In a July 1, 2022 article–three days before the Fourth of July holiday would see two mass shootings–trauma surgeon Deborah Kuhls authored an article on firearm injury for the University of Nevada News Center. Dr. Kuhls, chief of critical care at the Kirk Kerkorian School of Medicine at UNLV and medical director of University Medical Center’s Trauma Intensive Care Unit, sees the scourge of gun violence as a twin medical and public health crisis.
Involved for decades with the injury prevention committees of the country’s leading surgical societies, Dr, Kuhls continues to work on policy, best practices and research to prevent firearm injuries and deaths. She suggests that–in addition to enacting policy at the national level, such as the recently enacted Safer Communities Act, medical professionals can intervene by talking with patients about securing firearms in their homes, inquire about firearms with patients who may be at risk of harm to self or others, and discuss a firearms plan when a member of the household develops dementia.
Dr. Kuhls says, “Firearm-related deaths continue to rise at an alarming rate. Since 2017, the mortality rate for firearm injuries surpassed that of vehicular injuries and has continued to climb to a mortality rate of 13.7 per 100,000 population (2020). That translates to 45,222 firearm deaths in 2020, or 124 deaths per day.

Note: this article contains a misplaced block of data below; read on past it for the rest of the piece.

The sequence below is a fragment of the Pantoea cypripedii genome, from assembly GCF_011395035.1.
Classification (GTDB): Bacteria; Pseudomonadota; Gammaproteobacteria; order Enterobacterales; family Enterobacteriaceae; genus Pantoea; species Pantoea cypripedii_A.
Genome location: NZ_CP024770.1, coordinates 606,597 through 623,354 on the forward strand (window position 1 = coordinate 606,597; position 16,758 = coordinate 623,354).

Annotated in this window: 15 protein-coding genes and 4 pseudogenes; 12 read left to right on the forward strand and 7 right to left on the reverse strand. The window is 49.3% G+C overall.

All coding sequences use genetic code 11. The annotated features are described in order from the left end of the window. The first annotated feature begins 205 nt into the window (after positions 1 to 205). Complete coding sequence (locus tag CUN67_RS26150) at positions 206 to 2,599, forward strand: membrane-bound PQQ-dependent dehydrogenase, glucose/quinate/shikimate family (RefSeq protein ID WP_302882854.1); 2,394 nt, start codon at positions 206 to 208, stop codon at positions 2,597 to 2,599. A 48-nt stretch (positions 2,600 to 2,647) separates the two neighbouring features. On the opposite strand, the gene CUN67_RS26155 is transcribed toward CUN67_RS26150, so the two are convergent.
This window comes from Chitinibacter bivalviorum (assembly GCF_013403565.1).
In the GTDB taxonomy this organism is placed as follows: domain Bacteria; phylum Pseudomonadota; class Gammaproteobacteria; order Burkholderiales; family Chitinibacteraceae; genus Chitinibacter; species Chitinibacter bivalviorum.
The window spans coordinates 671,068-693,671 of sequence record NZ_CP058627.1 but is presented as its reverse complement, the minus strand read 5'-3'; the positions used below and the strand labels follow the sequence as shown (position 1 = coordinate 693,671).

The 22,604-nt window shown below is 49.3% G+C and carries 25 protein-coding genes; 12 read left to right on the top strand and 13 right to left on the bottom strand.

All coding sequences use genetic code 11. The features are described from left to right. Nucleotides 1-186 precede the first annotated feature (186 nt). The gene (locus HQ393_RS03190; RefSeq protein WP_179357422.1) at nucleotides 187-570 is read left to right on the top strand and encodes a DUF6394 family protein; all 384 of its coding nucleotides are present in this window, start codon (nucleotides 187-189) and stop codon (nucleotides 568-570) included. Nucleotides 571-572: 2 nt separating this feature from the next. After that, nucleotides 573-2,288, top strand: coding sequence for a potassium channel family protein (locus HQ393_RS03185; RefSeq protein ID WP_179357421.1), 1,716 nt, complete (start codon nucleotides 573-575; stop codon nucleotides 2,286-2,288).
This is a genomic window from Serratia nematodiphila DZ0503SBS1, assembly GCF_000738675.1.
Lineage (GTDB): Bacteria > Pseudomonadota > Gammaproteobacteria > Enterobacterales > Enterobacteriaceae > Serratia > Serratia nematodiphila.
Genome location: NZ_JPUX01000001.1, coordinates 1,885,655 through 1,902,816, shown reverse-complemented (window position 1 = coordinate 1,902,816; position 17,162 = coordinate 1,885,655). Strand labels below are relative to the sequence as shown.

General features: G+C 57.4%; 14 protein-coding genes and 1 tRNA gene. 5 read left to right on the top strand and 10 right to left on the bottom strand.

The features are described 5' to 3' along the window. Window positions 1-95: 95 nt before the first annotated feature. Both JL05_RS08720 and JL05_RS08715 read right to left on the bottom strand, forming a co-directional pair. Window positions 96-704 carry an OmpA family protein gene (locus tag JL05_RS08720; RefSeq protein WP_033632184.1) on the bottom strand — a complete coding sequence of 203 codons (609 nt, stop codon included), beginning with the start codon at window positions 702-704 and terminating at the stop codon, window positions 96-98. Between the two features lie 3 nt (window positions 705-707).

Here is the breakdown of firearm deaths in 2020:
- 24,292 (53.7 percent) were suicide
- 19,384 (42.8 percent) were homicide
- 611 (1.4 percent) as a result of legal intervention
- 535 (1.2 percent) as a result of unintentional discharge of a firearm
- 400 (0.9 percent) unknown intent
Firearm deaths have also surpassed vehicular deaths for children and adolescents. By comparison, U.S. vehicular deaths totaled 40,698 in 2020 (12.4 per 100,000 population). Deaths are just the “tip of the iceberg” and several organizations are currently working on improved approximations for total firearm-related injuries in the U.S.”